The word empire came to being in around the first century BC and it was introduced by the Europeans to describe a polity as opposed to a command. In this regard, the Europeans sought to establish their empires in the different parts of the world. Nevertheless, the success of the empires varied in the sense that while others were outstanding, others were only short-lived. To a significant extent, the success of the European empires depended upon the colonizers’ ability to adapt to and control the natural environments that they encountered.
The creation of European empires meant that the Europeans had to move into lands which initially they could not make prior claim based on autochthony, the empires were unavoidably lands of conquest. In this sense, the colonizers had to have adept mastery of the natural environment and subsequent control if they were to be successful in their operations (Adam Matthew Digital, n.d). Put another way, because creation of the empires meant that the Europeans were to conquer lands that previously did not belong to them, it was important that they understood and controlled the environments that they encountered. It is through the control of the natural environments that the colonizers could establish their practices in the empires and influence the people in the new lands that were had been conquered. The colonizers used the natural environments to shape the practices of the people in the empires (Wessiling & Webb 2013). Therefore, if they had firm control of the natural environments, the empires tend to last and where there control was ineffective, the empires also failed to last long.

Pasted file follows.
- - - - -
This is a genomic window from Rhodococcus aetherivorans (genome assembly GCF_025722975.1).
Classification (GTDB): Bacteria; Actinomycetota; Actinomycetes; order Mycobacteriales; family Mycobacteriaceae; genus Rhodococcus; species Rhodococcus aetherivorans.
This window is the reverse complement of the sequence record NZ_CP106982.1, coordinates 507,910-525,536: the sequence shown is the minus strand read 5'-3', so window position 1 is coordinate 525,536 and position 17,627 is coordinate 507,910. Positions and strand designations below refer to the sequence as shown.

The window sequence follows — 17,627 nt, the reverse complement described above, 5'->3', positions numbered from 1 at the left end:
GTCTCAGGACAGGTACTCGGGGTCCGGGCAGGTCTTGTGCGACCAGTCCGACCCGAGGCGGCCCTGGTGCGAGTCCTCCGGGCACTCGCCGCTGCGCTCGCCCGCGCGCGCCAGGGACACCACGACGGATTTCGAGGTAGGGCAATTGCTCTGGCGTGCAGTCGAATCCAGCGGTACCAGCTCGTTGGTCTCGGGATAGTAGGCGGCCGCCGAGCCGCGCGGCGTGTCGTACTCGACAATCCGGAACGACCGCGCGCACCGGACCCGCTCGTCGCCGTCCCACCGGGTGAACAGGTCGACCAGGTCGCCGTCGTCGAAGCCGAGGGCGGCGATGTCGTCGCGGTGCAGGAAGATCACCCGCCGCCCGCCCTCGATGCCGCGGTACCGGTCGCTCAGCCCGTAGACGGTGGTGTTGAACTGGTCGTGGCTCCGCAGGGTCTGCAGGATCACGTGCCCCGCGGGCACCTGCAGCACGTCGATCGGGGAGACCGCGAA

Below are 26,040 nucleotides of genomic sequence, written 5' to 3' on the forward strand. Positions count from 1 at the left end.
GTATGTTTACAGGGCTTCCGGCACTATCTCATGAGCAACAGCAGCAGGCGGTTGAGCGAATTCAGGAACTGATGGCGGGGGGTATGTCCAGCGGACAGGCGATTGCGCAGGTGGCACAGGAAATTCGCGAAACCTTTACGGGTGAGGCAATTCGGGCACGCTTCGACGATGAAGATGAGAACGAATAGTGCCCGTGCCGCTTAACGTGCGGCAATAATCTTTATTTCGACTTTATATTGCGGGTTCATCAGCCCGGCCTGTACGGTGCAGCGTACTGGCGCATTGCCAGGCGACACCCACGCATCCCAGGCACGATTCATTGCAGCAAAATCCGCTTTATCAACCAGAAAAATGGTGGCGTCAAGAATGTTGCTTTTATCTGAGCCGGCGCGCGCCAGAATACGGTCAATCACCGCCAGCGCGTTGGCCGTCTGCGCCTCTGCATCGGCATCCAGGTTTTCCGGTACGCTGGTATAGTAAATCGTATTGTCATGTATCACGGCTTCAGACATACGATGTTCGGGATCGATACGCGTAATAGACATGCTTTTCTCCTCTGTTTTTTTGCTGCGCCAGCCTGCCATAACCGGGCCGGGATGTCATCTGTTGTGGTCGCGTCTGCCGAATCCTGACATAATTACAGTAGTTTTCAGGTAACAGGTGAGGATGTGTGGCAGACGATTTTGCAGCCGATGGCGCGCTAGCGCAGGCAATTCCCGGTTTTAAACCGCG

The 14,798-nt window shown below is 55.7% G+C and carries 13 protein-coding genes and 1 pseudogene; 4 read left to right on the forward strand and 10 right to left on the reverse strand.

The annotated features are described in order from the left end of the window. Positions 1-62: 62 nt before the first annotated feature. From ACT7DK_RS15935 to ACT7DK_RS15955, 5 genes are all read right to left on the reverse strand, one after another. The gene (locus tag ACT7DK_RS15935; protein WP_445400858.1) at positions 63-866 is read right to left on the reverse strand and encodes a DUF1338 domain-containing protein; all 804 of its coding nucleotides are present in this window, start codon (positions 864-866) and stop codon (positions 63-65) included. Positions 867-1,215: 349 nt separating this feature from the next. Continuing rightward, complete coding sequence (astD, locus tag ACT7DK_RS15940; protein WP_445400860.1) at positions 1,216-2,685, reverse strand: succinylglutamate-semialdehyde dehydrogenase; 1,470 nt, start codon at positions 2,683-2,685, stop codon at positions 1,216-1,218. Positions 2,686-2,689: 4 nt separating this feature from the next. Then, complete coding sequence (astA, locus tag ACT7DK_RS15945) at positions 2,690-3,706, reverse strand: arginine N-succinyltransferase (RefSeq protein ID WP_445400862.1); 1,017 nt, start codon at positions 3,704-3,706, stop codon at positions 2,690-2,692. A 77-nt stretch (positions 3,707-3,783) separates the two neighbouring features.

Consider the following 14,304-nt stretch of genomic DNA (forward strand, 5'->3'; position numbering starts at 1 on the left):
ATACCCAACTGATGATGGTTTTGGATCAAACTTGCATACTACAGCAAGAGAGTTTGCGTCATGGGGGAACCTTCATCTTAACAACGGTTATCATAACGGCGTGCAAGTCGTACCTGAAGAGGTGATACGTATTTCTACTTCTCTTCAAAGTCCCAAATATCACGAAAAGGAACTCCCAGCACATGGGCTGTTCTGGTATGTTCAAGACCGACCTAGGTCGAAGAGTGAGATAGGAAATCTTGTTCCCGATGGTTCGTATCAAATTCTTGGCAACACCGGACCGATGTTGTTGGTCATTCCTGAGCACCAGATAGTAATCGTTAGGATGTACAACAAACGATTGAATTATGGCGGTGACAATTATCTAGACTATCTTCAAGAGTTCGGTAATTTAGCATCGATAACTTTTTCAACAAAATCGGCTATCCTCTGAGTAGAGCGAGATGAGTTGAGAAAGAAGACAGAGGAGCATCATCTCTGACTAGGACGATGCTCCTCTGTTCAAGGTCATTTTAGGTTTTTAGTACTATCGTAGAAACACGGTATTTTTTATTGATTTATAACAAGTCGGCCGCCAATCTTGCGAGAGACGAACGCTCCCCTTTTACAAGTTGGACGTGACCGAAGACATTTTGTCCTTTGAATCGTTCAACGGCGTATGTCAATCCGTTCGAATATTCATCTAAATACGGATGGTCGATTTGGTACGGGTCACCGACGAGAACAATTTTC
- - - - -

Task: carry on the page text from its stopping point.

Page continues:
One of the successful European empires that show the success of the European empires depended upon the colonizers’ ability to adapt to and control the natural environments that they encountered was the British Empire (Wessling & Web 2013). One of the significant reasons why the British Empire was able to expand rapidly was its ability to control the natural environments that it encountered in the different parts of the world. For example in India, the arrival of the British colonizers had coincided with the peak of the Mughal Empire and by not wanting to engage in conflicts with the Mughal empire, the British understood the natural environments and sought permissions to establish trading posts (Wessiling & Webb 2013). When the powers of the Mughal Empire started to drop, the British seized the opportunity and slowly they acquired the right to rule and tax the region. This made them emerge as the most successful and powerful European empire in the South Asia area. When the scramble for Africa started in the 19th century, again the ability to control the natural environments became apparent as success factor in the development of the British Empire. While establishing its colonies in Africa, the British conquered the Cape colony and in the process, moved away Dutch Afrikaners who formed their republics as the Orange Free State that was later incorporated into the British Empire. The British managed to establish their rules in Sudan, Egypt, and East Africa and gained controlled over one of the biggest natural environmental resource in Africa- the Nile. The principal reason why the British opted to control Egypt was because that it could be used as halts for ships that were moving towards India (Kaufman & Macpherson 2005). This shows that the British Empire understood the natural environments of the colonies and used this knowledge to establish their presences in the areas where they colonized. This also means that the British Empire to a bigger extent used the natural environment as a platform from which it could then undertake the various activities in the colony. Although the British Empire lasted for about 400 years, there was no any other empire that could be said to be larger than the British Empire (Adam Matthew Digital n.d). At its apex in 1922, the British Empire controlled almost 5 billion people and all this attributed to the fact that the British Empire was able to exert control over the natural environments that it controlled. The British people captured the diverse environmental resources that were vital for the lives of the people and through the control of these natural environments; the British Empire was able to expand its influence in the diverse parts of the world. The British people had realized controlling the resources of the environments was a means to which they could exert their influence among the people that they intended to colonize (Kaufman & Macpherson 2014).